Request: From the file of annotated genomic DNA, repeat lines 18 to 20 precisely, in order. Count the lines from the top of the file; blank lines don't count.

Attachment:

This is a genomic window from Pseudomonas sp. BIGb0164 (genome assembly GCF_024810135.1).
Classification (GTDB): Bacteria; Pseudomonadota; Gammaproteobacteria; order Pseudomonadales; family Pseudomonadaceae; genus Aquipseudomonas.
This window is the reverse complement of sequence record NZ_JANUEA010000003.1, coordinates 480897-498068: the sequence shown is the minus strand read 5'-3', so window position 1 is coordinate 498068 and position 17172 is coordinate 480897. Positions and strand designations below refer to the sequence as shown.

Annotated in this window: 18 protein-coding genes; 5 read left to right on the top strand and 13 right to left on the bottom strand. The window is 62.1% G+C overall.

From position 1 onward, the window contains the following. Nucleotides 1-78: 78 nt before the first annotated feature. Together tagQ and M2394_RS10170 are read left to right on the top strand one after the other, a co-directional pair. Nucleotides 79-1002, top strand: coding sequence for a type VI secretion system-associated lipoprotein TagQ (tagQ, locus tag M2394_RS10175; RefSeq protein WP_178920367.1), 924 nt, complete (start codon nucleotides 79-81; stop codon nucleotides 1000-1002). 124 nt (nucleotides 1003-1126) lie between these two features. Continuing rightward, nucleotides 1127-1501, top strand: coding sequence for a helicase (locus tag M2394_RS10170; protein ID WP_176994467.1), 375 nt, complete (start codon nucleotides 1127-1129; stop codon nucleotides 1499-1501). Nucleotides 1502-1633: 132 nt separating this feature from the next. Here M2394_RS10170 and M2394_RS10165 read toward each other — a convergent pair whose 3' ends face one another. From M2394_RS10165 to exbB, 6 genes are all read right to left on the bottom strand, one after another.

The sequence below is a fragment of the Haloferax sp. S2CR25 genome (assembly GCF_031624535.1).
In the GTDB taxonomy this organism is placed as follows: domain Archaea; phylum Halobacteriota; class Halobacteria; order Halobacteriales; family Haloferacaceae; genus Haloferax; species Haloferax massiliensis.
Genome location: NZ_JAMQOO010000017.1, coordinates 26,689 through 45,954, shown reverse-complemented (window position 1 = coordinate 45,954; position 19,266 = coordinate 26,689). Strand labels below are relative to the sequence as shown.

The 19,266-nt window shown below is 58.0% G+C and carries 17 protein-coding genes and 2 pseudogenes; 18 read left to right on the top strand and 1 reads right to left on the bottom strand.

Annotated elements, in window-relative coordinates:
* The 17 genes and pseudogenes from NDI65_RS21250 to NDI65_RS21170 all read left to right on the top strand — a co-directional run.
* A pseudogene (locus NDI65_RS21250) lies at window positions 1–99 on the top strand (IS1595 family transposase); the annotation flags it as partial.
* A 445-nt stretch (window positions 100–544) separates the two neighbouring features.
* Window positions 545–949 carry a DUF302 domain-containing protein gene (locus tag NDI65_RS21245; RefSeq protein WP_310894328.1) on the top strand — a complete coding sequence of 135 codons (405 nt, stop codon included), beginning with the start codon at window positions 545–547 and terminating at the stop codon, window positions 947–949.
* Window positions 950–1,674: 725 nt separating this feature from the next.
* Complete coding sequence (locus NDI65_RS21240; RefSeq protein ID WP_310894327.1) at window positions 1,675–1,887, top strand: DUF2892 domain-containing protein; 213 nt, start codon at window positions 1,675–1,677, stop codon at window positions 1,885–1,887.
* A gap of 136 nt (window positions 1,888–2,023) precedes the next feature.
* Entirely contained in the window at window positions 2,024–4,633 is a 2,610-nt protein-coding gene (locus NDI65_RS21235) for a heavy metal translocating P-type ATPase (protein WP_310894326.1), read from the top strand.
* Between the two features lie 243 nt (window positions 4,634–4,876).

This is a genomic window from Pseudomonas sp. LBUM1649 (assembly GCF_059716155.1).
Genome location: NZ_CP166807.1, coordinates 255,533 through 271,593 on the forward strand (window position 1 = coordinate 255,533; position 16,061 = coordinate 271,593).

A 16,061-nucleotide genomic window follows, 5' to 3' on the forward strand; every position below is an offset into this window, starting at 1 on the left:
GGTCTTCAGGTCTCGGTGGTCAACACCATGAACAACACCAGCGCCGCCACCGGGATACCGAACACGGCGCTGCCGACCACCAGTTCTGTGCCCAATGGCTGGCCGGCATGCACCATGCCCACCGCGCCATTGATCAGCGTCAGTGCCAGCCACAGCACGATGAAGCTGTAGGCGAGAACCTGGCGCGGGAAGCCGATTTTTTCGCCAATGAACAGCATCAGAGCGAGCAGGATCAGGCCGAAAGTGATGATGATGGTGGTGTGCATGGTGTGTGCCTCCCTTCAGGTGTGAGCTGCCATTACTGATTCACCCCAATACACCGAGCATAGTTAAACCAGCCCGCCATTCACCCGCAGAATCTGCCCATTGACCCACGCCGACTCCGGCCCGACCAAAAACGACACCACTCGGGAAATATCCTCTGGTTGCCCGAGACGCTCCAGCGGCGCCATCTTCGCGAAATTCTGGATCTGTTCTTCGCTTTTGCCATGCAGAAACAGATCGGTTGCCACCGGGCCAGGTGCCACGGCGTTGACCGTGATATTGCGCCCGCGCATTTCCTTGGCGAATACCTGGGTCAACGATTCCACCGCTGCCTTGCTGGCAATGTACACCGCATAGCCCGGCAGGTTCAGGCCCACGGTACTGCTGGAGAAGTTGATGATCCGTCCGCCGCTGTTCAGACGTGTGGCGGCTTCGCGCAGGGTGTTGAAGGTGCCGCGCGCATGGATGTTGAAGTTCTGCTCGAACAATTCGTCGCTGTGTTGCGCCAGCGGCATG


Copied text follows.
* Entirely contained in the window at window positions 2,024–4,633 is a 2,610-nt protein-coding gene (locus NDI65_RS21235) for a heavy metal translocating P-type ATPase (protein WP_310894326.1), read from the top strand.
* Between the two features lie 243 nt (window positions 4,634–4,876).

This is a genomic window from Pseudomonas sp. LBUM1649 (assembly GCF_059716155.1).